Chicago: Artists Fighting Segregation | Link TV
Chicago: Artists Fighting Segregation
Season 3, Episode 4
Chicago is a city that ranks as one of the richest and most productive in the United States, yet it has a deeply segregated urban landscape and a high murder rate. In its south and west sides, impoverished housing blocks sit beside affluent homes, universities and city stadiums. The year 2016 was the city’s most violent in over two decades with a record of 762 homicides, an increase of 58 percent since 2015. The bulk of these shootings occurred in the south and west, areas that are predominantly poor and black, and whose murder rate is on par with some of the world’s most dangerous countries like Brazil and Venezuela.
Residents and community leaders are despairing over the violence and its normalization as a routine part of life, while city officials have responded with more police officers and law enforcement strategies.
But the city’s segregation has also birthed a diverse, politicized art scene. This episode will reveal characteristics of a U.S. city which are not frequently seen and will feature some of Chicago’s most talented young artists: Malcolm London, a rapper-activist whose politically charged poetry speaks directly to the people of his community; Sam Kirk, a visual artist who uses her work to build links between segregated communities; Fawzia Mirza, a queer performer whose complex identities create new perspectives of the city; and The Era Footwork Crew, a footwork crew that is using dance to change stereotypical narratives about Chicago. Each in their own way is bringing hope to a place that has become synonymous with homicides and forging links between people amid the segregated landscape of the city.
Season 2, Episode 3
Lagos, the largest city in Africa and an economic powerhouse, is characterized by extreme social inequalities, frequent power cuts and a rapidly increasing population. In the rest of Nigeria, political upheavals, including the militant insurgency of Boko Haram and a drop in oil production in the country’s oil sector, are among some of the challenges facing the government of Mohammadu Buhari, elected in 2015. Lagos, and its exploding art scene, is where these realities are brought to the fore of people’s consciousness.
Season 2, Episode 4
Cuba is a multi-layered, complex, culturally-rich island, known primarily for the 1953 revolution of Che Guevara and Fidel Castro. The revolution, America’s subsequent trade embargo and the economic struggles that the island faced has had a notable impact on the kind of art that was created. Much of it was inspired by a sense of cohesion and unity, with Cuban artists promoting the belief that socialism would work. More recently, and in the context of renewed normalization of relations between the U.S.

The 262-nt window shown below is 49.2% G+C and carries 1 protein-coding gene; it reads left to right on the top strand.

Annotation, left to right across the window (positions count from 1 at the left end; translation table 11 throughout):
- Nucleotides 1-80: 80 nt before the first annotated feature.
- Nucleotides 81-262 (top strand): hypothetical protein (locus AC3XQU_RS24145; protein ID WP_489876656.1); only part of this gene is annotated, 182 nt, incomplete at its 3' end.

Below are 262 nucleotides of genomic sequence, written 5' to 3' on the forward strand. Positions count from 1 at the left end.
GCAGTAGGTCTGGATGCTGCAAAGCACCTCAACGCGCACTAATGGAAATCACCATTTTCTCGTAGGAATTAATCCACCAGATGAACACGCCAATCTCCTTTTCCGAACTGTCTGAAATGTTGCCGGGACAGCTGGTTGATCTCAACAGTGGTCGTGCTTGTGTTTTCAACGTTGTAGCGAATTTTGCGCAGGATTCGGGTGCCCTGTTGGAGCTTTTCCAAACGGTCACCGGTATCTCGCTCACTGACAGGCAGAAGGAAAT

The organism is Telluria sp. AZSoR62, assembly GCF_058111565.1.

Season 2, Episode 5
Manila, a giant Asian metropolis with traffic-laden roads, towering skyscrapers and sprawling informal settlements, has become a dangerous place. Rodrigo Duterte was elected president of the Philippines in June 2016, vowing to crack down on the drug trade. Since then, extrajudicial killings have led to the deaths of over 3500 people by vigilantes; his approach is reminiscent of the dictatorship of Ferdinand Marcos, who ruled from 1965 to 1986.
Season 3, Episode 1
Mexico City, a massive, sprawling metropolis and home to over 21 million inhabitants, is the capital of a country that has become notorious for drug-‐related violence. The ‘drug war’ as it is widely known, officially launched in 2006, had initially the support of communities who were tired of gun battles, execution-style murders and police corruption.
Season 3, Episode 2
Kenya is well known internationally for its sandy beaches and wide‐open savannahs that attract foreign tourists every year. But behind the picture perfect postcard hides a bleak reality.
The realities of milk production are forcing dairy communities across the globe to rethink the dairy production process.KCET Original
Economist Arthur Laffer and author Anand Giridharadas discuss inequality, billionaires and oligarchy in the U.S.KCET Original
A documentary about the burning of wood at an industrial scale for energy.KCET Original
The UN says a humanitarian tragedy is unfolding in northwestern Syria; the top Iranian official tests the waters for talks with the U.S. as tensions escalate; and Sudanese protestors remove most of their barricades as demanded by the military.KCET Original
Roy explores the power of cooking to rehabilitate those on the margins of society and the organizations taking a chance on those who need it most.KCET Original
Pentagon chief Patrick Shanahan tones down language towards Iran; The U.N. issues a dire warning that Libya could be descending into a prolonged civil war; and British PM Theresa May offers the chance for a second referendum on Brexit.
Iran quadruples its production capacity of low-enriched uranium; Russian airstrikes continue to rain down on Idlib, Syria; and Tech shares fall after Google says it’s restricting Huawei’s access to its Android operating system.
Each year, tens of thousands of migrant workers travel to Singapore hoping for a better life.
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